Weak link in resuscitation
In a recent opinion piece in The Guardian, the author says that our pre-hospital cardiac arrest survival rate is far worse than in more progressive countries, such as Australia, the U.S. and the UK. Really? According to a recent meta-analysis, published in the American Heart Association’s journal “Circulation,” survival from out-of-hospital cardiac arrest (OHCA) worldwide has not significantly improved in almost 30 years.
The aggregate survival rate [those who make it through their hospitalization and get discharged home, mostly intact, is between 6.7 per cent and 8.4 per cent. This lack of progress, despite enormous increases in resuscitation research, the introduction of new drugs and devices, and periodic revisions to clinical guidelines may be explained, in part, by declining numbers of ventricular fibrillation cardiac arrests, increasing age of the population, and longer EMS response times.
Seattle, Phoenix, Minneapolis and Tokyo have survival rates two to three times higher than average. Such centres of excellence have many things in common: high population densities, geographically small response coverage zones, high percentage of CPR-trained adults, tiered EMS response and sophisticated notification systems, including use of social media.
All Seattle firefighters are trained as Emergency Medical Technicians (EMTs) and act as first responders; there are nearly 300 fully trained paramedics and 26 ambulances on duty; there are automated external defibrillators in multiple public locations, including many police cars and all dental offices.
Seattle EMS responds with at least three vehicles to each cardiac arrest, giving a minimum of seven EMTs on-scene, providing a highly organized ‘pit crew’ response. Resuscitated patients who regain a palpable pulse (ROSC) are rapidly transported to hospitals which are set up to provide immediate access to angiography and angioplasty, lifesaving procedures not available on P.E.I..
The same study found that OHCA victims who receive CPR from a bystander or an EMS provider, and those who are found in ventricular fibrillation (VF) or ventricular tachycardia (VT), rhythm disturbances amenable to application of an automated external defibrillator (AED), are much more likely to survive than those who do not. Chances of survival were significantly increased when a defibrillator was available at public sites. It is noteworthy that only 40 per cent of patients with OHCA were found in VF/VT, and only 22 per cent of them achieved return of spontaneous circulation (ROSC).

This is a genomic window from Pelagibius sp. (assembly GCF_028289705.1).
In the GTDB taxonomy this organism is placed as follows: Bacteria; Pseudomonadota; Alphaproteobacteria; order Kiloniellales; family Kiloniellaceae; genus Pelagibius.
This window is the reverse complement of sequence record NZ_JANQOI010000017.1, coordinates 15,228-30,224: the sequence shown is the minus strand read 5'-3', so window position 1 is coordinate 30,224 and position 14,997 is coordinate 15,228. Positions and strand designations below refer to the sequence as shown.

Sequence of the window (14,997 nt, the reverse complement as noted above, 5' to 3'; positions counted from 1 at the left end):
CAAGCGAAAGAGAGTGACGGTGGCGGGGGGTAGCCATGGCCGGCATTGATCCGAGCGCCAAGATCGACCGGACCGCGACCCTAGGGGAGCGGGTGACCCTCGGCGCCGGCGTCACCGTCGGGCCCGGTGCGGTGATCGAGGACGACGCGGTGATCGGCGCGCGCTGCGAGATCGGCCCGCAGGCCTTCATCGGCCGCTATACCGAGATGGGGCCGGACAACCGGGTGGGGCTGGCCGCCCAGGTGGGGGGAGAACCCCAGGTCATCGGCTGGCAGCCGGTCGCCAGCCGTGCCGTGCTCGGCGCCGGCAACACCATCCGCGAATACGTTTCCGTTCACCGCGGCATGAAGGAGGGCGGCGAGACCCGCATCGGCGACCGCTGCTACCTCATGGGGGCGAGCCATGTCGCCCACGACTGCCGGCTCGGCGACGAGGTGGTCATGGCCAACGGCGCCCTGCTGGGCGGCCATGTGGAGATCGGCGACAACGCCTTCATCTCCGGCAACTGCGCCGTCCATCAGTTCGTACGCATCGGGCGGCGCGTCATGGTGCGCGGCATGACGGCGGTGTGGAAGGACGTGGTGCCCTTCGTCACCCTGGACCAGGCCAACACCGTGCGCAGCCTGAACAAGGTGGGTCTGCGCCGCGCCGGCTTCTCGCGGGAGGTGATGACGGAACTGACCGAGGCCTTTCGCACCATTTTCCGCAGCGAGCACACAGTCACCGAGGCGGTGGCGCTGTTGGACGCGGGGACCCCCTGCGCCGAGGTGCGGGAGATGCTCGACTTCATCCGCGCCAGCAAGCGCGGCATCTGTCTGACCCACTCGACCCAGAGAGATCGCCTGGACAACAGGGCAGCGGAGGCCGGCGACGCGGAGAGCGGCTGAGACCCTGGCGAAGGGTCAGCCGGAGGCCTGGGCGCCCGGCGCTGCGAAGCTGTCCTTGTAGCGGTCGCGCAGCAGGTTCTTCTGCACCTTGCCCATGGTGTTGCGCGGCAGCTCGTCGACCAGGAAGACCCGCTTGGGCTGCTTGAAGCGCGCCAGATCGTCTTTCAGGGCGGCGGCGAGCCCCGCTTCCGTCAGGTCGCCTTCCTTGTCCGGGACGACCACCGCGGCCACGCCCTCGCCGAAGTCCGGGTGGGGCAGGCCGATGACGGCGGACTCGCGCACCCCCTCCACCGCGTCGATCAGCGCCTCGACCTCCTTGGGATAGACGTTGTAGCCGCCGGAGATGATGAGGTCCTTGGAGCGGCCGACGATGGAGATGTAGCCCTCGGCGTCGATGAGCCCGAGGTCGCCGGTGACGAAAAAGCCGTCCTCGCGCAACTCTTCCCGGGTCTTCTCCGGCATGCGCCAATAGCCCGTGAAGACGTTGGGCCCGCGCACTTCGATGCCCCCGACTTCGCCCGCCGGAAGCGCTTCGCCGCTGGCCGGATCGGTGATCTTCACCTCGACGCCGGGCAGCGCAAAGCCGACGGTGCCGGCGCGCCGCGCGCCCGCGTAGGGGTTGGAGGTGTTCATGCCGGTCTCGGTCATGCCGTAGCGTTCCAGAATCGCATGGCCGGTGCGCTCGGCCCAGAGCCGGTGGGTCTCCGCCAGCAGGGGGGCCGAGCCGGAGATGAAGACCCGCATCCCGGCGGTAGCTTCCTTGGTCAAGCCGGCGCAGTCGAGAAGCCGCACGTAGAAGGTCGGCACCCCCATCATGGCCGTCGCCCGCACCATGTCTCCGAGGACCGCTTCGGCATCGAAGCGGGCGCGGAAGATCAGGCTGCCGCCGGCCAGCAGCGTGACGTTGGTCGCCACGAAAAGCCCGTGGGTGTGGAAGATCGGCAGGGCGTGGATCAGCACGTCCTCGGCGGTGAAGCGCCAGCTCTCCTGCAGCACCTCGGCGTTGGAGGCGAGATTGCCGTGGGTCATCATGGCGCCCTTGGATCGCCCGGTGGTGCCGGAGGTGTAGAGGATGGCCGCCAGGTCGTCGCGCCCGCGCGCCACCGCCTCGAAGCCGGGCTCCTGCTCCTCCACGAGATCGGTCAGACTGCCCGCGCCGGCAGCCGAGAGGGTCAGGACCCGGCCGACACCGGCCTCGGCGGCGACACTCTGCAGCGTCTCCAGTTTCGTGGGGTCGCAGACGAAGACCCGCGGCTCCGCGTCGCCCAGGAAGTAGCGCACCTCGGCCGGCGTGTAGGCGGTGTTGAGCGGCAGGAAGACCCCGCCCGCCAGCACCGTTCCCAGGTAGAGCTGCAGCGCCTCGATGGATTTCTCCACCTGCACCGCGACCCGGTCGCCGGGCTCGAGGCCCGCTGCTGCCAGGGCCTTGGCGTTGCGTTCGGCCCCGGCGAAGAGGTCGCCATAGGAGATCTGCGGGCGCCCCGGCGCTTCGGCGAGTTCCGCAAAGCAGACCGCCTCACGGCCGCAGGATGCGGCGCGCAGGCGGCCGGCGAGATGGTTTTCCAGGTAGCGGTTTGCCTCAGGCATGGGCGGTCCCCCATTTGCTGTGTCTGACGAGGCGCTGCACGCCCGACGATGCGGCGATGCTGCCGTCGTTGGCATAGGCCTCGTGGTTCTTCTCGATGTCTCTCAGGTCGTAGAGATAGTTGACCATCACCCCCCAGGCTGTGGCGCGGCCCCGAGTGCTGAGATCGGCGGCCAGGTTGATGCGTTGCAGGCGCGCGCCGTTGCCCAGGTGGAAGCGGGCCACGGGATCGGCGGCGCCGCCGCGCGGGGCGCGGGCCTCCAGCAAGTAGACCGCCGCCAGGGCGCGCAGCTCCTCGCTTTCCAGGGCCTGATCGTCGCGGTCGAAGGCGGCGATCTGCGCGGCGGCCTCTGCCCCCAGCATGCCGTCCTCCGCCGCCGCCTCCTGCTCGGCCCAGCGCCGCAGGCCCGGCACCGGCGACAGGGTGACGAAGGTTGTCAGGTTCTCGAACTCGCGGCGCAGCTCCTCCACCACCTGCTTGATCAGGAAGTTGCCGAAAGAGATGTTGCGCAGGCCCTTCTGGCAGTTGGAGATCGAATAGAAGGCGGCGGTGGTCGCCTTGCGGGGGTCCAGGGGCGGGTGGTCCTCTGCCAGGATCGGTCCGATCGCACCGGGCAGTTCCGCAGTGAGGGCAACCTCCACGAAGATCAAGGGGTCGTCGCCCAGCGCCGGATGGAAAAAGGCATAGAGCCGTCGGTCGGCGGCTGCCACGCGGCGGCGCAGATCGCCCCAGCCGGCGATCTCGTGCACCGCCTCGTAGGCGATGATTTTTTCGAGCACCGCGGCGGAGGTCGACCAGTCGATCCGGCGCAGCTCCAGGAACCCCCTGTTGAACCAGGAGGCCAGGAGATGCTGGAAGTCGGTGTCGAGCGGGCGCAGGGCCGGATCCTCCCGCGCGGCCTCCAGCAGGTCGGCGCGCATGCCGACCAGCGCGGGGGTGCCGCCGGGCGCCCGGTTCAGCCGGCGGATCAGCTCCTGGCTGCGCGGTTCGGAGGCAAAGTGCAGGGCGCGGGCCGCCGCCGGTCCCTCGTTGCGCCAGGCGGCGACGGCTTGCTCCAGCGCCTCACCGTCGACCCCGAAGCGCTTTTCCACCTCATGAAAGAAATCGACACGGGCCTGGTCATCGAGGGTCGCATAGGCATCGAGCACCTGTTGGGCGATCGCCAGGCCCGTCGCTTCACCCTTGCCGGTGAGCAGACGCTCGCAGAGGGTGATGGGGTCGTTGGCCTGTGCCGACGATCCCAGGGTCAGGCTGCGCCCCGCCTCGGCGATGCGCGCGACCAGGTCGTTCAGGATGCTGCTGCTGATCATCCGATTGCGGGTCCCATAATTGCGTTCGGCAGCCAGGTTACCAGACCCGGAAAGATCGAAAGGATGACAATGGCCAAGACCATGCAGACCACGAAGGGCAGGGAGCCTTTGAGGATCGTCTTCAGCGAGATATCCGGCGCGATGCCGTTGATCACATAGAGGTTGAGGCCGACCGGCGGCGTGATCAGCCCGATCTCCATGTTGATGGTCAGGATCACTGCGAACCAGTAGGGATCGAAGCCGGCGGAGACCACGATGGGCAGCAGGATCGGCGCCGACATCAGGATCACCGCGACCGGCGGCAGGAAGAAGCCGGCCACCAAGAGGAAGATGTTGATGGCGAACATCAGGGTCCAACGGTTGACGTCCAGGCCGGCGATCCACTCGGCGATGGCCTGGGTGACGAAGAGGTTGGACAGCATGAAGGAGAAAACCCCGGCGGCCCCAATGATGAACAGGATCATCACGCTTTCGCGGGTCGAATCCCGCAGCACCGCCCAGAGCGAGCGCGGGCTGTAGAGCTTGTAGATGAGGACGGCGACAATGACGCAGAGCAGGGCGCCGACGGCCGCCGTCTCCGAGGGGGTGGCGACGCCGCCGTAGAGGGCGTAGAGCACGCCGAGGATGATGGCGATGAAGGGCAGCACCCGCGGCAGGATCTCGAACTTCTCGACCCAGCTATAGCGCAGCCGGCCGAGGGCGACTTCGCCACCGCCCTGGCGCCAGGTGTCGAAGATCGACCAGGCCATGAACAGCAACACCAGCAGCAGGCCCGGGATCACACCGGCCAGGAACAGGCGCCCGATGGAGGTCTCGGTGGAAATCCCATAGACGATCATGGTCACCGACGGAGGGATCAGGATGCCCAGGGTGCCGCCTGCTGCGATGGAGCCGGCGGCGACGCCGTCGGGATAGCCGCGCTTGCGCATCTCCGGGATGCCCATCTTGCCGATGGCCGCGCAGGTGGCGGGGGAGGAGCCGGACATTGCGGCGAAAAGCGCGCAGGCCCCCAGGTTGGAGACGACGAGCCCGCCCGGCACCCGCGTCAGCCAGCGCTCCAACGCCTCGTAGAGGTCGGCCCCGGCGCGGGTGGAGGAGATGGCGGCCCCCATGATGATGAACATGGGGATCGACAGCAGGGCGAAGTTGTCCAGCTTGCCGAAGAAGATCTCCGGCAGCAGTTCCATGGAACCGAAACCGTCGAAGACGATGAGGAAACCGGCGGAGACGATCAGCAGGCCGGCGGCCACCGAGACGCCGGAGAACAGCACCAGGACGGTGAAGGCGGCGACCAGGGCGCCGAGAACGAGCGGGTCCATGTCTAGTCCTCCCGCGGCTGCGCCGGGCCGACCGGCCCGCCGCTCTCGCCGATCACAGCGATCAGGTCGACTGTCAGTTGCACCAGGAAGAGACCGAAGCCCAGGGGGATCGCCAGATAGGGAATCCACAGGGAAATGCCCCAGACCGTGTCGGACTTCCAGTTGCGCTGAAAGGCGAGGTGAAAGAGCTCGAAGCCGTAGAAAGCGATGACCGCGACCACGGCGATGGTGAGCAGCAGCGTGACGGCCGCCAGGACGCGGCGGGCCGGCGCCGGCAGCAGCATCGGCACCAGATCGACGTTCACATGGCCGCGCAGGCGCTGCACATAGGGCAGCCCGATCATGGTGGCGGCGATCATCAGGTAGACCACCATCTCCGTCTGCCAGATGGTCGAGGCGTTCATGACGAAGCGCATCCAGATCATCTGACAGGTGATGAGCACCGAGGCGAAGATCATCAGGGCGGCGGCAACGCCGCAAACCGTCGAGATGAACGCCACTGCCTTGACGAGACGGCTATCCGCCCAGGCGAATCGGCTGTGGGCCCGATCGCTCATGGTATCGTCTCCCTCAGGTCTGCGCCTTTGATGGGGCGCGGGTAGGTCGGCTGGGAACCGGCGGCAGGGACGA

To put these observations in context, approximately one of every five patients with VF/VT survives to hospital discharge, compared to one of every 250 patients found in asystole. Prompt initiation of CPR can delay the degradation of VF and VT to asystole, which may explain why bystander CPR and pre-hospital defibrillation have such a positive impact on survival. Future efforts to boost OHCA survival should focus on immediate initiation of CPR and early defibrillation. Targeted CPR training will have its greatest effect in communities with currently low rates of survival.
Good outcomes depend on an interlocking series of events occurring rapidly and effectively. When even one link is weak or missing, it can’t be compensated for elsewhere. Advanced life support and rapid access to a cardiac centre are of no use to a patient who has been in cardiac arrest without basic life support for more than ten minutes. We know that every minute without CPR before defibrillation means an almost 10 per cent decrease in survival, and that we get the biggest bang for our buck from immediate and effective CPR followed by defibrillation.
In most cardiac arrests, the weak link is prompt bystander CPR. Unfortunately, intervention only helps if the cardiac arrest is witnessed. Un-witnessed cardiac arrests are almost always fatal. If high-quality bystander CPR is started immediately, chances of successful defibrillation increase significantly.
Realistically, successful resuscitation from pre-hospital cardiac arrest is limited to witnessed cardiac arrest, where the victim is in ventricular fibrillation or ventricular tachycardia, the witness is trained to perform and promptly initiates effective CPR, there is application of an AED within 10 minutes, circulation is restored and rapid transfer to a cardiac centre occurs. In a mostly rural province with only 165 pre-hospital cardiac arrests a year, less than half of whom have a reasonable shot at successful resuscitation and meaningful survival, improving on the norm will be a monumental challenge.